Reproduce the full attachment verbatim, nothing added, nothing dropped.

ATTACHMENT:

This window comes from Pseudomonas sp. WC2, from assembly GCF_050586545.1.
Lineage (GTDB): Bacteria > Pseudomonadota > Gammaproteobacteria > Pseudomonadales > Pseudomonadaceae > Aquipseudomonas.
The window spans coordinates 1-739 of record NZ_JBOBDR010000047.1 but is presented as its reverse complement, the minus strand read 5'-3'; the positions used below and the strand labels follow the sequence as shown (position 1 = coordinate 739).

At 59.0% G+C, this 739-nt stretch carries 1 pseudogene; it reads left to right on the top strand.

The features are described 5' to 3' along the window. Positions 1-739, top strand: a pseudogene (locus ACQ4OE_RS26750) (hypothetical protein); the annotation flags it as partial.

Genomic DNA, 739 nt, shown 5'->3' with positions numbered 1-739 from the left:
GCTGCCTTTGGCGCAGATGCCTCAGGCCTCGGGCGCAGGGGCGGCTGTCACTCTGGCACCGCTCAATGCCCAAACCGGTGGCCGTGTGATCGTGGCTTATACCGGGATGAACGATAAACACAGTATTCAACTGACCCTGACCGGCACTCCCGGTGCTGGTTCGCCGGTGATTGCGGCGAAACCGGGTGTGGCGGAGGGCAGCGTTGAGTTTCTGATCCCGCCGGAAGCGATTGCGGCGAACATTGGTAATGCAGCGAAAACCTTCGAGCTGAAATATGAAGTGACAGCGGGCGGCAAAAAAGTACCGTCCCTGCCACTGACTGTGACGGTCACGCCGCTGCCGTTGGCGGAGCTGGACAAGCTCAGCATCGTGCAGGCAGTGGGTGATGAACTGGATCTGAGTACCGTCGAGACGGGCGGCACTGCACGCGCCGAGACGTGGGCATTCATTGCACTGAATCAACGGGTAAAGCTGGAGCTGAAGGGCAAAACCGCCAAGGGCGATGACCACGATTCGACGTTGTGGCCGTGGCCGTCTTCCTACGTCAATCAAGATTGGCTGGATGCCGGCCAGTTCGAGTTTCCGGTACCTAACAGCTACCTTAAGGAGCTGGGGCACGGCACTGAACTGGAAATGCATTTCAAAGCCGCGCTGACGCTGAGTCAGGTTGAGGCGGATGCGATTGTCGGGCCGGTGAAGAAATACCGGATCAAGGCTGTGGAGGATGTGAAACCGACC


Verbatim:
This window comes from Pseudomonas sp. WC2, from assembly GCF_050586545.1.
Lineage (GTDB): Bacteria > Pseudomonadota > Gammaproteobacteria > Pseudomonadales > Pseudomonadaceae > Aquipseudomonas.
The window spans coordinates 1-739 of record NZ_JBOBDR010000047.1 but is presented as its reverse complement, the minus strand read 5'-3'; the positions used below and the strand labels follow the sequence as shown (position 1 = coordinate 739).

At 59.0% G+C, this 739-nt stretch carries 1 pseudogene; it reads left to right on the top strand.

The features are described 5' to 3' along the window. Positions 1-739, top strand: a pseudogene (locus ACQ4OE_RS26750) (hypothetical protein); the annotation flags it as partial.

Genomic DNA, 739 nt, shown 5'->3' with positions numbered 1-739 from the left:
GCTGCCTTTGGCGCAGATGCCTCAGGCCTCGGGCGCAGGGGCGGCTGTCACTCTGGCACCGCTCAATGCCCAAACCGGTGGCCGTGTGATCGTGGCTTATACCGGGATGAACGATAAACACAGTATTCAACTGACCCTGACCGGCACTCCCGGTGCTGGTTCGCCGGTGATTGCGGCGAAACCGGGTGTGGCGGAGGGCAGCGTTGAGTTTCTGATCCCGCCGGAAGCGATTGCGGCGAACATTGGTAATGCAGCGAAAACCTTCGAGCTGAAATATGAAGTGACAGCGGGCGGCAAAAAAGTACCGTCCCTGCCACTGACTGTGACGGTCACGCCGCTGCCGTTGGCGGAGCTGGACAAGCTCAGCATCGTGCAGGCAGTGGGTGATGAACTGGATCTGAGTACCGTCGAGACGGGCGGCACTGCACGCGCCGAGACGTGGGCATTCATTGCACTGAATCAACGGGTAAAGCTGGAGCTGAAGGGCAAAACCGCCAAGGGCGATGACCACGATTCGACGTTGTGGCCGTGGCCGTCTTCCTACGTCAATCAAGATTGGCTGGATGCCGGCCAGTTCGAGTTTCCGGTACCTAACAGCTACCTTAAGGAGCTGGGGCACGGCACTGAACTGGAAATGCATTTCAAAGCCGCGCTGACGCTGAGTCAGGTTGAGGCGGATGCGATTGTCGGGCCGGTGAAGAAATACCGGATCAAGGCTGTGGAGGATGTGAAACCGACC